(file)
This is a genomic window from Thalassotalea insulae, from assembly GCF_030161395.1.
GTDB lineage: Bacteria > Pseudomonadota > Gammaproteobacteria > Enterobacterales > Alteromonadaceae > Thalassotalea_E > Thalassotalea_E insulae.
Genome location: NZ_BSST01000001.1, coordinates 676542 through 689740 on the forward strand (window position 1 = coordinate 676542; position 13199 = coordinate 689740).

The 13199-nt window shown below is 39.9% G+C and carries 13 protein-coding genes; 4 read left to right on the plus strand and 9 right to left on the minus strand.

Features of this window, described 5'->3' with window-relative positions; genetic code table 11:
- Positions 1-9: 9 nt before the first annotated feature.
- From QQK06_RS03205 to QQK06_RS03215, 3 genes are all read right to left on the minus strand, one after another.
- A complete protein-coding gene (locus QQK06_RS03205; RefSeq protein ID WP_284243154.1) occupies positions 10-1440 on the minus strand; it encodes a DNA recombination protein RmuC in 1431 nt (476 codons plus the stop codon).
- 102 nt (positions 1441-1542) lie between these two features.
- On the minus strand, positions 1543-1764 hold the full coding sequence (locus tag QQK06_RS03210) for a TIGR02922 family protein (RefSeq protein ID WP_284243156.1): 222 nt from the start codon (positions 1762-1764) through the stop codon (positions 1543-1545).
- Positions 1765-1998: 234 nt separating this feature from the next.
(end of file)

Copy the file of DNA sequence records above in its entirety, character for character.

This is a genomic window from Thalassotalea insulae, from assembly GCF_030161395.1.
GTDB lineage: Bacteria > Pseudomonadota > Gammaproteobacteria > Enterobacterales > Alteromonadaceae > Thalassotalea_E > Thalassotalea_E insulae.
Genome location: NZ_BSST01000001.1, coordinates 676542 through 689740 on the forward strand (window position 1 = coordinate 676542; position 13199 = coordinate 689740).

The 13199-nt window shown below is 39.9% G+C and carries 13 protein-coding genes; 4 read left to right on the plus strand and 9 right to left on the minus strand.

Features of this window, described 5'->3' with window-relative positions; genetic code table 11:
- Positions 1-9: 9 nt before the first annotated feature.
- From QQK06_RS03205 to QQK06_RS03215, 3 genes are all read right to left on the minus strand, one after another.
- A complete protein-coding gene (locus QQK06_RS03205; RefSeq protein ID WP_284243154.1) occupies positions 10-1440 on the minus strand; it encodes a DNA recombination protein RmuC in 1431 nt (476 codons plus the stop codon).
- 102 nt (positions 1441-1542) lie between these two features.
- On the minus strand, positions 1543-1764 hold the full coding sequence (locus tag QQK06_RS03210) for a TIGR02922 family protein (RefSeq protein ID WP_284243156.1): 222 nt from the start codon (positions 1762-1764) through the stop codon (positions 1543-1545).
- Positions 1765-1998: 234 nt separating this feature from the next.